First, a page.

By Lakeview Physio
Barbara Ward
BScPT, BPE, Certified Gunn IMS Practitioner, Spinal Manipulation, FCAMT
March 6, 2024

Note to the wise, prevention is much less painful than trying to make gains once age-related decline becomes significant.

Losing your independence, function and health is no joke.  Even though we realize (or maybe deny) that aging is inevitable and that every physiological function will decline, we ignore the overwhelming evidence that physical activity and exercise can lessen the slope and speed of our decline.

There is growing interest in the research to understand how to reduce functional decline and chronic disease in older adults.  Because people are living longer, the world population is aging.  By 2050 it is anticipated that the number of adults over 65 years of age will double and between 2019 and 2050 the number of people over 80 will triple (Izquierdo).  

There is little doubt in the literature that physical activity and exercise are powerful drivers of healthy aging (process of developing and maintaining functional ability) even in the most elderly.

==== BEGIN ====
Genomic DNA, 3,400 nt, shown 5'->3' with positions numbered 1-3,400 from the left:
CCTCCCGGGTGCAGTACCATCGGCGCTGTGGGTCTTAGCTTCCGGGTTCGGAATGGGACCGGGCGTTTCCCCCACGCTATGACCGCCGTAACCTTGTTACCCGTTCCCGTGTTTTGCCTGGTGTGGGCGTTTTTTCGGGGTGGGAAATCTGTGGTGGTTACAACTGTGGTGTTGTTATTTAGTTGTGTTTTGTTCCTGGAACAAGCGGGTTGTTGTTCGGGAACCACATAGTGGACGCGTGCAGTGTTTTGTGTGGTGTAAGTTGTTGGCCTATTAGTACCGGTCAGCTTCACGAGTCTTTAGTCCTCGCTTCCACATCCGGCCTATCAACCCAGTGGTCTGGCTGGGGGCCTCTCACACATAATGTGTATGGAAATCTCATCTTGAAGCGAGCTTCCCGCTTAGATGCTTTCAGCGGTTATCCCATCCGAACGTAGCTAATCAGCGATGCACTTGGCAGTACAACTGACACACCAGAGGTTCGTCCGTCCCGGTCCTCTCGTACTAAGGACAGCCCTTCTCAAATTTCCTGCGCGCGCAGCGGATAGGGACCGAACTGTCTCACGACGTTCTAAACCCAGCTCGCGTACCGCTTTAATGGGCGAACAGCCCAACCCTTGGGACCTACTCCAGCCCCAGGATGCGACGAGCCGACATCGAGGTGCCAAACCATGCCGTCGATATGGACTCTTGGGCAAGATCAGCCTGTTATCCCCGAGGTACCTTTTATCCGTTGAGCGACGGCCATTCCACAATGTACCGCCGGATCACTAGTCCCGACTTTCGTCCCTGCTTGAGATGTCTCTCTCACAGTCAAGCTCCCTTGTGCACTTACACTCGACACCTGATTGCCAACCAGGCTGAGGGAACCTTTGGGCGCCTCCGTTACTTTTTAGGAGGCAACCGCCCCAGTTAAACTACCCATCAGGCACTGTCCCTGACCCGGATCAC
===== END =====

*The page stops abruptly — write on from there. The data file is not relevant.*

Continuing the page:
Most of us are familiar with the World Health Organization’s recommendations for physical activity for health in adults 65 and older: 150 minutes of moderate or 75 minutes of vigorous-intensity aerobic activity and two or more days of muscle strengthening activity per week.  Aerobic training seems to have taken the spotlight.   Many people have started engaging in counting steps etc. however, there has not been the same enthusiasm regarding strengthening.

Research is now suggesting that resistance exercise training is as effective if not more effective in reducing risk factors for mobility disability and chronic disease (Mcleod).  

Now, if you really want to slow the age-related decline then you should combine both aerobic and resistance training!  Remember that you will get out what you put in; that means the dosage and intensity of your exercise matters.  You will make more gains (or less decline) if you exercise at a higher intensity (Chen).

Note to the wise, prevention is much less painful than trying to make gains once age-related decline becomes significant.  

If you need some guidance on how and where to start with resistance and or aerobic training, see your physiotherapist or health professional for advice.  

Life is short – Lift heavy things.


Chen YC, Chen W-C, et al. (2023). Is moderate resistance training adequate for older adults with sarcopenia? A systematic review and network meta-analysis of RCTs. European Review of Aging and Physical Activity volume 20, Article number: 22

Izquierdo, M., et al. (2021). International exercise recommendations in older adults (ICFSR): Expert consensus guidelines. The Journal of Nutrition, Health & Aging, 25(7), 824–853.

Mcleod JC, Stokes T, Phillips SM. (2019). Resistance Exercise Training as a Primary Countermeasure to Age-Related Chronic Disease. Front Physiol. 2019 Jun 6:10:645. PMID: 31244666


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